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The Philippines Revamping Auditing in the Digital Age

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The Philippines’ House of Representatives recently gave a unanimous nod to the “Revised Government Auditing Act” marking a significant milestone in the overhaul of the archaic Presidential Decree No 1445, also known as the “Government Auditing Code of the Philippines.” This bold step, aimed at aligning the government’s auditing practices with the dynamic digital landscape, reflects a collective acknowledgement of the pressing need for change.

The age-old Government Auditing Code, which has been in place for 45 years, has long been a subject of scrutiny by the Commission on Audit (CA). Committee on Revision of Laws Chair Edward Vera Perez Maceda highlighted the urgency of adapting to the changing times, emerging technologies, and the relentless march of digitisation. The unanimous 258-0-0 vote in favour of the Revised Government Auditing Act underscores the cross-party consensus on the necessity of this legislative update.

One of the pivotal changes introduced by the bill is the reorganisation of the Commission on Audit itself. The powers and functions of key positions, including the Chairperson, Commissioners, Assistant Commissioners, Directors, Auditors, Audit Groups, and Audit Teams, have been meticulously defined. The restructuring ensures a more streamlined and accountable organisational framework, adapting to the present conditions and facilitating enhanced transparency in government operations.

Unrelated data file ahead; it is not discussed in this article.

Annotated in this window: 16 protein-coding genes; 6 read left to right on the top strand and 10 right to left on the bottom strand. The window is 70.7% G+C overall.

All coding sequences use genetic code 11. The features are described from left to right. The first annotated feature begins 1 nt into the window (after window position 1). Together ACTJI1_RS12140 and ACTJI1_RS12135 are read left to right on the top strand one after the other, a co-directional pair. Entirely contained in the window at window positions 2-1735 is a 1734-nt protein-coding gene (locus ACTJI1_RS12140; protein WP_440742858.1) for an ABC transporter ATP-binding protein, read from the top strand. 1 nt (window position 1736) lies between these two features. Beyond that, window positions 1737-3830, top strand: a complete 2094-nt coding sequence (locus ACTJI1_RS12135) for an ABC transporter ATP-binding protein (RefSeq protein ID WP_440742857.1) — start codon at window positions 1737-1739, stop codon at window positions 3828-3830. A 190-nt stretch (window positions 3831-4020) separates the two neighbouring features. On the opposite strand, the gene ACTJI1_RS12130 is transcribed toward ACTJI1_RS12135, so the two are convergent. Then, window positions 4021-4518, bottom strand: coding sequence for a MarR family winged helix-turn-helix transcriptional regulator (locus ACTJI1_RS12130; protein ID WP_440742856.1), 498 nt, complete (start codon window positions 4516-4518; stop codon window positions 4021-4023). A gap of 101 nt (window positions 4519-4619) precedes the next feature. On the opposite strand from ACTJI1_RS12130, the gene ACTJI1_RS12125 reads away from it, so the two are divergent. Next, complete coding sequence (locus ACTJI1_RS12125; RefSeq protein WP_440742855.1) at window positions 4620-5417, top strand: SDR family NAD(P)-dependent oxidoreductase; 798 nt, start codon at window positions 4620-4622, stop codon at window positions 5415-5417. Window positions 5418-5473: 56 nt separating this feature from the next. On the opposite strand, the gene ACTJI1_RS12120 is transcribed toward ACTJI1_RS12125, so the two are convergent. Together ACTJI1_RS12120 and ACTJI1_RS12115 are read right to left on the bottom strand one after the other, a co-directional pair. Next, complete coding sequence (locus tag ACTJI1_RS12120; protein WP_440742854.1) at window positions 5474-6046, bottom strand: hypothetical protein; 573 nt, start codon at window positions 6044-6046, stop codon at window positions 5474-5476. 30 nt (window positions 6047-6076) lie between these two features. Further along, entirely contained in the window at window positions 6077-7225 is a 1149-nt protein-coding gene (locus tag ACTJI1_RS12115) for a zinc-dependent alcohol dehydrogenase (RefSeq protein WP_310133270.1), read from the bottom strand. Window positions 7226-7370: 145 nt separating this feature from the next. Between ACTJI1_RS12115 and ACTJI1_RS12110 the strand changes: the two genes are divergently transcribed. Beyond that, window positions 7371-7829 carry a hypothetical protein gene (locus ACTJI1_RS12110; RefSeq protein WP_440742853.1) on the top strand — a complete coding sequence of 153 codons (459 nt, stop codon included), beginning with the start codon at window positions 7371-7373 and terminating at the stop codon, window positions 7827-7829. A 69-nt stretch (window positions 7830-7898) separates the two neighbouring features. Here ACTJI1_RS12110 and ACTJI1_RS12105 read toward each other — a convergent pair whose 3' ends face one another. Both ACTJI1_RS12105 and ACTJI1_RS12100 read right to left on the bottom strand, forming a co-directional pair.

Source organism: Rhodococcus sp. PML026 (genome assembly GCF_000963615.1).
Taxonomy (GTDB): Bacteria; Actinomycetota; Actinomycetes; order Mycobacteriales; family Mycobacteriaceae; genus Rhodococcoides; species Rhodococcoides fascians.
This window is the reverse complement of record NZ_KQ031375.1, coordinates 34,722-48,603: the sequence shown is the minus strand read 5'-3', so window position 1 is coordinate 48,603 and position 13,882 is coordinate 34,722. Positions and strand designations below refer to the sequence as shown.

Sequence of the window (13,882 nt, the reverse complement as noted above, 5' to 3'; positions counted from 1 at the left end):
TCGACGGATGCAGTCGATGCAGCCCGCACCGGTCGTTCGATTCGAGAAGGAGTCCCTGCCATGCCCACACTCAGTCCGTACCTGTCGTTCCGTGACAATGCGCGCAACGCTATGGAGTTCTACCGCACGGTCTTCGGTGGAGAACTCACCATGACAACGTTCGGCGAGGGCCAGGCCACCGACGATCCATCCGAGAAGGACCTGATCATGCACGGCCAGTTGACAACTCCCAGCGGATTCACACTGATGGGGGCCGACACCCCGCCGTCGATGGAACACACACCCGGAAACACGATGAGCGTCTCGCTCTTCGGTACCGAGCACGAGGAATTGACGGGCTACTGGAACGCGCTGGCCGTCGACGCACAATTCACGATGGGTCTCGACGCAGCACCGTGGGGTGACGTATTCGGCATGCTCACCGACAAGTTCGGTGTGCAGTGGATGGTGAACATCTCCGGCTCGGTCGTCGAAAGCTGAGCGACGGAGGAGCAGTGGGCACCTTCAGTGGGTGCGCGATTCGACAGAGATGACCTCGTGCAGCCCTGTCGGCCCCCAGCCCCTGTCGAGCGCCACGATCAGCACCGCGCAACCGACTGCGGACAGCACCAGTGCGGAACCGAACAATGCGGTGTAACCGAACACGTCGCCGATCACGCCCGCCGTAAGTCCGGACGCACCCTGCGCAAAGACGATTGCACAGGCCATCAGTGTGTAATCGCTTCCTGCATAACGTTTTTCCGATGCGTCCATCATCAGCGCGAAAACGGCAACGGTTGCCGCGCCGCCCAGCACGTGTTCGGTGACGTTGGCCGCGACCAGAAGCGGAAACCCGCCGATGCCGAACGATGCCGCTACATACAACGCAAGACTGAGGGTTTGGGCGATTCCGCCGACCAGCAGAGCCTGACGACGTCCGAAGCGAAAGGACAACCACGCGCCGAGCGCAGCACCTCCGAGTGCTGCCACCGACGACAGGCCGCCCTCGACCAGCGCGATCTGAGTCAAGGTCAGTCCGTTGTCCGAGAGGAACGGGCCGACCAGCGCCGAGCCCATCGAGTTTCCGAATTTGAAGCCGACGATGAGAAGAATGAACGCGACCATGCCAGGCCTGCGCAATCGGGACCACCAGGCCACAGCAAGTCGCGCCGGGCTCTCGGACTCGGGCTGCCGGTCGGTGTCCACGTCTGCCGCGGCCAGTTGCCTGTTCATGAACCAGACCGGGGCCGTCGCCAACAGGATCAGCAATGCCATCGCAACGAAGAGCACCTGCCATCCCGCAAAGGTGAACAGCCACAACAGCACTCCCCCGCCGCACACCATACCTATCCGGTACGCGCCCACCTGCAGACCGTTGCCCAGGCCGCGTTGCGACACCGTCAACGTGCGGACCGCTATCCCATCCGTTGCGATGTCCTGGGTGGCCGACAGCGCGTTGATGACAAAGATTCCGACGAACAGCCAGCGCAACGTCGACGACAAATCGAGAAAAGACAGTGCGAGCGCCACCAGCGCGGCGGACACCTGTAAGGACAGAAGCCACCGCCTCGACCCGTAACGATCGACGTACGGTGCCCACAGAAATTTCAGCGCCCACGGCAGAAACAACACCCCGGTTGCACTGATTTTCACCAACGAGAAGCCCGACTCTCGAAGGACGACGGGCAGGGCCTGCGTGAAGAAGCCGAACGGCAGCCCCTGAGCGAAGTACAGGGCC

The bill also addresses the custodial responsibility of auditors by embracing digital transformation. Auditors are now empowered to use digital copies of audited vouchers, supporting papers, official receipts, and other relevant documents. This move not only reflects a commitment to environmental sustainability but also enhances efficiency and accuracy in the auditing process.

Professionalisation of services is another noteworthy aspect of the bill. The Commission is set to adopt competency-based capacity building and continuing education, aligning itself with international standards and participating in global institutions related to audit and accounting fields. This strategic move aims to elevate the Commission’s capabilities and ensure it remains abreast of international best practices.

A crucial step towards embracing the digital era is the institutionalisation of electronic collection, receipts, payments, and other digitalised transaction audit trails. This forward-looking approach is pivotal in enhancing the efficiency, accuracy, and security of financial transactions within the government.

Besides, the bill empowers the Commission to adjudicate money claims against the government based on liquidated claims and quantum meruit, among other powers. It introduces measures to curb hindrances to the audit process by allowing the imposition of contempt under the Revised Rules of Court and Rules of Procedure of the Commission.

Importantly, penalties for impeding, frustrating, or delaying audits can now be increased, ensuring the efficient conduct of government audits. This reform can be traced back to the Commission’s forward-thinking 2016-2022 Strategic Plan.

A composite Technical Working Group (TWG) representing the 11 Sectors, along with a dedicated Secretariat, diligently reviewed and proposed revisions. The subsequent approval of COA paved the way for the submission of the proposed bill to Congress, showcasing a commitment to modernising government auditing practices.

As the bill progresses to the Senate, the Revised Government Auditing Act stands as a testament to the government’s dedication to fostering accountability, transparency, and efficiency in the digital age. This legislative initiative not only marks a departure from tradition but also heralds a new era where the Commission on Audit is equipped to navigate the challenges and opportunities presented by the evolving landscape of governance and technology.


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